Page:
I have an app or two on my phone and tablet that sends me “memories” of what I tweeted, or posted on Facebook or took photos of that day in history, back to 6 or 7 years ago. For the past few days I have been seeing photos of lilacs that I took and either tweeted about or posted about on Facebook. This morning I panicked, worrying that I’d missed the lilacs this year. That I’d been so preoccupied with a bunch of other things that the lilacs had come and gone and I’d not had the chance to smell them this year.
My lilacs are in the front yard and one would think that I’d notice if they were in bloom or not, what with my car usually being parked 10 feet away from them. But I’d not gone outside much lately and when I did, didn’t think to check the lilacs. I did check them about three weeks or so ago and noticed there were a few tiny buds, so I knew I was going to get a few blooms this year, but not many.
I was happy to see that there were some lilacs on the tree when I checked from the front window of the house but it was hard to tell if they were in bloom or past their prime. This afternoon, after my dentist appointment I got a close look at them and saw that a few of the small flowers were in full bloom, but most were still tightly closed. I’d not missed them after all. I took a few big sniffs, smiled and went on with my day. For the next week or so I plan to visit my lilac bush several times a day and deeply inhale one of my all-time favorite scents.
I also took a moment to snap some shots of the other flowers in our yard. Spring is definitely the nicest season on our property.
Azaleas. Not my favorite flower.
A couple of months ago two neighborhood girls held a bake sale for some charity that also included some handmade items and a few plants. I bought a cookie or two and some lemonade. I also bought a small zinnia to help their cause.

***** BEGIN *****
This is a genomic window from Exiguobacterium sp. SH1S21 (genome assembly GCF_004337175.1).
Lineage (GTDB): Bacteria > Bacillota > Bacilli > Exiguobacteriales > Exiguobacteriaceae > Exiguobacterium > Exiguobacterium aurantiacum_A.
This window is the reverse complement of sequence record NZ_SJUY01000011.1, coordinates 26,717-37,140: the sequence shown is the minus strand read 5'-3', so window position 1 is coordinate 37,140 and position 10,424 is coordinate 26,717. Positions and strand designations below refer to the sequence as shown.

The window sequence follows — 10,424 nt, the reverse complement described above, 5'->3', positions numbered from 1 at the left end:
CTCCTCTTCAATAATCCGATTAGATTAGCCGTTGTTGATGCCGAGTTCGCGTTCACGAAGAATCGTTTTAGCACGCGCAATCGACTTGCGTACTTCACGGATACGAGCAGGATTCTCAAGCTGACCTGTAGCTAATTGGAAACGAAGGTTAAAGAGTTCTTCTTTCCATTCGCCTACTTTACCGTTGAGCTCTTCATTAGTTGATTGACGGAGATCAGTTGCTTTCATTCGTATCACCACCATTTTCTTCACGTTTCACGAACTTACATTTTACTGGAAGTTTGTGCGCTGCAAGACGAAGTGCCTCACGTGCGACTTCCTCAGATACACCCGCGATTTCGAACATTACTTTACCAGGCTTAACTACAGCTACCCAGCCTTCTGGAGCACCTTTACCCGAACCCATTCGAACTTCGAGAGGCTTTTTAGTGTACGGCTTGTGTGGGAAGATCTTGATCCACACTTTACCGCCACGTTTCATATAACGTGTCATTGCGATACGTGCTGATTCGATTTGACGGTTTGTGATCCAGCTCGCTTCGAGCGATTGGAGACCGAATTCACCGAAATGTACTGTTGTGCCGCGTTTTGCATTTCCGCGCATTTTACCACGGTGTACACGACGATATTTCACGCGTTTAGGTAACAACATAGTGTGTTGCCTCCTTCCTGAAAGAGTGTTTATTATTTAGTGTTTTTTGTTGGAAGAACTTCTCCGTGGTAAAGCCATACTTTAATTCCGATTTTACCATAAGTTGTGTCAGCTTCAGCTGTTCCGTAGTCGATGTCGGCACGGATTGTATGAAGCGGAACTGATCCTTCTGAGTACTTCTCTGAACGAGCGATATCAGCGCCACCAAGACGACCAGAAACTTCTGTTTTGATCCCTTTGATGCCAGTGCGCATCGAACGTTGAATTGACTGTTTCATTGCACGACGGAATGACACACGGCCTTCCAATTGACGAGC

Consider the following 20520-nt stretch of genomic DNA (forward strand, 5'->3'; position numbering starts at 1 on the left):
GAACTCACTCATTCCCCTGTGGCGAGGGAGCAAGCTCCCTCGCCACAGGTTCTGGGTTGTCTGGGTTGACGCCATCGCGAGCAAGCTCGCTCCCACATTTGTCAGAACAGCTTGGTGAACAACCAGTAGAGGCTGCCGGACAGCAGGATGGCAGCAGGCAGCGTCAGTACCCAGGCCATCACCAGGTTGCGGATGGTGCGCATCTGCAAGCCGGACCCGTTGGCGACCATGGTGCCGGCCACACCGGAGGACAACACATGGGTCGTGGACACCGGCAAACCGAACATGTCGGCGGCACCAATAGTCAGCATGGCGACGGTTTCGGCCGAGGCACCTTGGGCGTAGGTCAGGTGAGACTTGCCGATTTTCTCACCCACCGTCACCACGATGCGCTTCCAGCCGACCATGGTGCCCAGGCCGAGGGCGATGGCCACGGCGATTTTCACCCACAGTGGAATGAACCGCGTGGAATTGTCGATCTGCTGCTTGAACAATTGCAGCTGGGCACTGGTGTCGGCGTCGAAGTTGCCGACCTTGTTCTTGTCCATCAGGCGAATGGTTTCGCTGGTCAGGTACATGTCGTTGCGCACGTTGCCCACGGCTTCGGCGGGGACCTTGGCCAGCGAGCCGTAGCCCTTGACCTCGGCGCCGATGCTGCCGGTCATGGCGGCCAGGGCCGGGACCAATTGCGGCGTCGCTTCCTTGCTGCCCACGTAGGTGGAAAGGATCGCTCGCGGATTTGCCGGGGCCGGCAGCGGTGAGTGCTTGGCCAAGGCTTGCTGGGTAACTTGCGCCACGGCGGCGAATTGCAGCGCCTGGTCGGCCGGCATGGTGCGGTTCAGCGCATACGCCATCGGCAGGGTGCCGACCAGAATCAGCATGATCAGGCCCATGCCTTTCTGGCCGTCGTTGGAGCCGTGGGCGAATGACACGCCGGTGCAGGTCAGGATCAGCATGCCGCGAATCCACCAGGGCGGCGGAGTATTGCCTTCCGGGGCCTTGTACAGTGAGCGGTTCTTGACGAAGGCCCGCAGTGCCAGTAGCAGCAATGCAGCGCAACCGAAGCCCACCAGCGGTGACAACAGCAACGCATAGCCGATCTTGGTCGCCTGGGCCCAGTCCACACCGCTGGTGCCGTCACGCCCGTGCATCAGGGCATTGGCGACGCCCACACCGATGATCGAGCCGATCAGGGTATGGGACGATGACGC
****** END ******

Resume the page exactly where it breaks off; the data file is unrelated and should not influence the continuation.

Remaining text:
I ate the cookies, drank the lemonade and planted the zinnia on the front porch. When it bloomed for the first time I remembered a comment Lali made on a blog post I wrote about lilacs — she said that with most flowers the more you cut the more you get. I knew this was true for zinnias so I cut the first bloom off the zinnia to make sure I got more. I put the single bloom in a silver vase Clare received as a birthday gift from her godmother, Totty. It prettied up the kitchen table for a week or so, then I moved it to a higher location so our cat would not eat it. There it stayed for weeks. Eventually the color faded and I thought it was dried out. Eventually I pulled it out of the vase to put elsewhere — after all it was a dried flower — and was astonished to see that it had grown roots! A good 8 inches of roots. I’d learned all about advantagious buds in botany class, but didn’t realize a plain old stem could create roots.
I planted it in the same pot as the mother zinnia and it is still living — the leaves are green and the flower seems to have gotten some of its color back. We have a good couple of months left for it to grow outside. I wonder if it will just stay the way it is — or try to create seeds with its head. Maybe those advantagious buds that are probably near where the leaves meet the stem will begin to grow into stems with more flowers. I may need to bring this little miracle into the house for the winter!
I am selfish. I have a hard time sharing things I like — dark chocolate, Jelly Bellies (TM), time with my kids, etc. I remember attending a Friday Mass when I worked at a Catholic school that talked about the benefits of sharing but I remained steadfastly selfish.
The other day I picked some lilacs from “our” bush (it was the neighbor’s lilac bush when we moved to Hoover Street but it has since migrated to our side of the property line) and noticed that we had more bunches of flowers than in years before. I wondered how to make them last so I could enjoy them for as long as possible. I love lilacs. I worried that people would come in the night and take away my fragrant blossoms.
This evening as I planted basil in a planter on my front porch two women walked by the lilac tree and stopped and smelled and exclaimed at the scent. I called my agreement to them.
One of the women said she grew up in the Alps and had lilacs in her garden. I told her to take some. She was reluctant, but did take some. Then I realized that sharing is better than not sharing — you get more out what you share. I think I understand that Mass now.